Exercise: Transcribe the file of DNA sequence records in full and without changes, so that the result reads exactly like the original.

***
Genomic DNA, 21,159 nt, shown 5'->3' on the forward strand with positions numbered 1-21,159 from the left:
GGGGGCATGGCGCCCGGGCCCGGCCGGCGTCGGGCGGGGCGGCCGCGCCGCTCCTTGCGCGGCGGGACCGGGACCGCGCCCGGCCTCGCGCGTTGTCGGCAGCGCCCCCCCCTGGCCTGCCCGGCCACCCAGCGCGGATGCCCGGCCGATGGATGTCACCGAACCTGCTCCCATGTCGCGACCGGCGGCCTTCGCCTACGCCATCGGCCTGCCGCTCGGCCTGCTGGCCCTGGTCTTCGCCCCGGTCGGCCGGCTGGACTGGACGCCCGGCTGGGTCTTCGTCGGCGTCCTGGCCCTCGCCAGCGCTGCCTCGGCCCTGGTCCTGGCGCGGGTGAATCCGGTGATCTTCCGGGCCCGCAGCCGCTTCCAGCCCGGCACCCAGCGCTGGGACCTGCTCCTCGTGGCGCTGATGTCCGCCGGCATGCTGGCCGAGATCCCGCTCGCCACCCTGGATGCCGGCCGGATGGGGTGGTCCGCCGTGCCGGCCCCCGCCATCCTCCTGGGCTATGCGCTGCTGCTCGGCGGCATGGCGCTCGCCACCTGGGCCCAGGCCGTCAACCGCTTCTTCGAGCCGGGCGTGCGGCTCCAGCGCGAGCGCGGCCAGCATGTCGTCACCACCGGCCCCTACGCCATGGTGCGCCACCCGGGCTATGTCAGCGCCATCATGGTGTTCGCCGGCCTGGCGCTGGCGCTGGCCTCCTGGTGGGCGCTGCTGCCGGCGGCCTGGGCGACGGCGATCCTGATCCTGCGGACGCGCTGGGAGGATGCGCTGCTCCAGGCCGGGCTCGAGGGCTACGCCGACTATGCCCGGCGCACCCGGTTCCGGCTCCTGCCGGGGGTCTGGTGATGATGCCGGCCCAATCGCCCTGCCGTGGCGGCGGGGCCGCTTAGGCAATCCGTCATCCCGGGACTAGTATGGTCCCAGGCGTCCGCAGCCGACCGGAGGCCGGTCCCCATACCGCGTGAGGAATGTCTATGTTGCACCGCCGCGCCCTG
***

Genomic DNA, 21,159 nt, shown 5'->3' on the forward strand with positions numbered 1-21,159 from the left:
GGGGGCATGGCGCCCGGGCCCGGCCGGCGTCGGGCGGGGCGGCCGCGCCGCTCCTTGCGCGGCGGGACCGGGACCGCGCCCGGCCTCGCGCGTTGTCGGCAGCGCCCCCCCCTGGCCTGCCCGGCCACCCAGCGCGGATGCCCGGCCGATGGATGTCACCGAACCTGCTCCCATGTCGCGACCGGCGGCCTTCGCCTACGCCATCGGCCTGCCGCTCGGCCTGCTGGCCCTGGTCTTCGCCCCGGTCGGCCGGCTGGACTGGACGCCCGGCTGGGTCTTCGTCGGCGTCCTGGCCCTCGCCAGCGCTGCCTCGGCCCTGGTCCTGGCGCGGGTGAATCCGGTGATCTTCCGGGCCCGCAGCCGCTTCCAGCCCGGCACCCAGCGCTGGGACCTGCTCCTCGTGGCGCTGATGTCCGCCGGCATGCTGGCCGAGATCCCGCTCGCCACCCTGGATGCCGGCCGGATGGGGTGGTCCGCCGTGCCGGCCCCCGCCATCCTCCTGGGCTATGCGCTGCTGCTCGGCGGCATGGCGCTCGCCACCTGGGCCCAGGCCGTCAACCGCTTCTTCGAGCCGGGCGTGCGGCTCCAGCGCGAGCGCGGCCAGCATGTCGTCACCACCGGCCCCTACGCCATGGTGCGCCACCCGGGCTATGTCAGCGCCATCATGGTGTTCGCCGGCCTGGCGCTGGCGCTGGCCTCCTGGTGGGCGCTGCTGCCGGCGGCCTGGGCGACGGCGATCCTGATCCTGCGGACGCGCTGGGAGGATGCGCTGCTCCAGGCCGGGCTCGAGGGCTACGCCGACTATGCCCGGCGCACCCGGTTCCGGCTCCTGCCGGGGGTCTGGTGATGATGCCGGCCCAATCGCCCTGCCGTGGCGGCGGGGCCGCTTAGGCAATCCGTCATCCCGGGACTAGTATGGTCCCAGGCGTCCGCAGCCGACCGGAGGCCGGTCCCCATACCGCGTGAGGAATGTCTATGTTGCACCGCCGCGCCCTG